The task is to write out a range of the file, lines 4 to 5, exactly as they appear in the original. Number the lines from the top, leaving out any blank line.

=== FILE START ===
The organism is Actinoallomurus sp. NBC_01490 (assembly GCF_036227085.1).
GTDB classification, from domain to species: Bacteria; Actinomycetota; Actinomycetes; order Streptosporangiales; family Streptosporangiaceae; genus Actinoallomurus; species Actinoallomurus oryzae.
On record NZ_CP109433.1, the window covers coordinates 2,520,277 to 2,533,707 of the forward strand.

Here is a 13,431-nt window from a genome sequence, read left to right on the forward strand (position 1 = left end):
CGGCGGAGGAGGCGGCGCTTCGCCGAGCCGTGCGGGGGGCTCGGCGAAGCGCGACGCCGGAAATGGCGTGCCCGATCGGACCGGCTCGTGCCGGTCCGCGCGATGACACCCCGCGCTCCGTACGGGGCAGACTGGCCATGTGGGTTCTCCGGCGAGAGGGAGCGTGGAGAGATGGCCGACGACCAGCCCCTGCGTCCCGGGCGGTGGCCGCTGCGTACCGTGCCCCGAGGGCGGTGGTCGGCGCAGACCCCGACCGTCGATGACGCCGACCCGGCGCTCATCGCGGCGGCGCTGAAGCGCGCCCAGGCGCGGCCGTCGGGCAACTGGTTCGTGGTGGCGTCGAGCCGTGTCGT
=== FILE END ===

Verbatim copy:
Here is a 13,431-nt window from a genome sequence, read left to right on the forward strand (position 1 = left end):
CGGCGGAGGAGGCGGCGCTTCGCCGAGCCGTGCGGGGGGCTCGGCGAAGCGCGACGCCGGAAATGGCGTGCCCGATCGGACCGGCTCGTGCCGGTCCGCGCGATGACACCCCGCGCTCCGTACGGGGCAGACTGGCCATGTGGGTTCTCCGGCGAGAGGGAGCGTGGAGAGATGGCCGACGACCAGCCCCTGCGTCCCGGGCGGTGGCCGCTGCGTACCGTGCCCCGAGGGCGGTGGTCGGCGCAGACCCCGACCGTCGATGACGCCGACCCGGCGCTCATCGCGGCGGCGCTGAAGCGCGCCCAGGCGCGGCCGTCGGGCAACTGGTTCGTGGTGGCGTCGAGCCGTGTCGT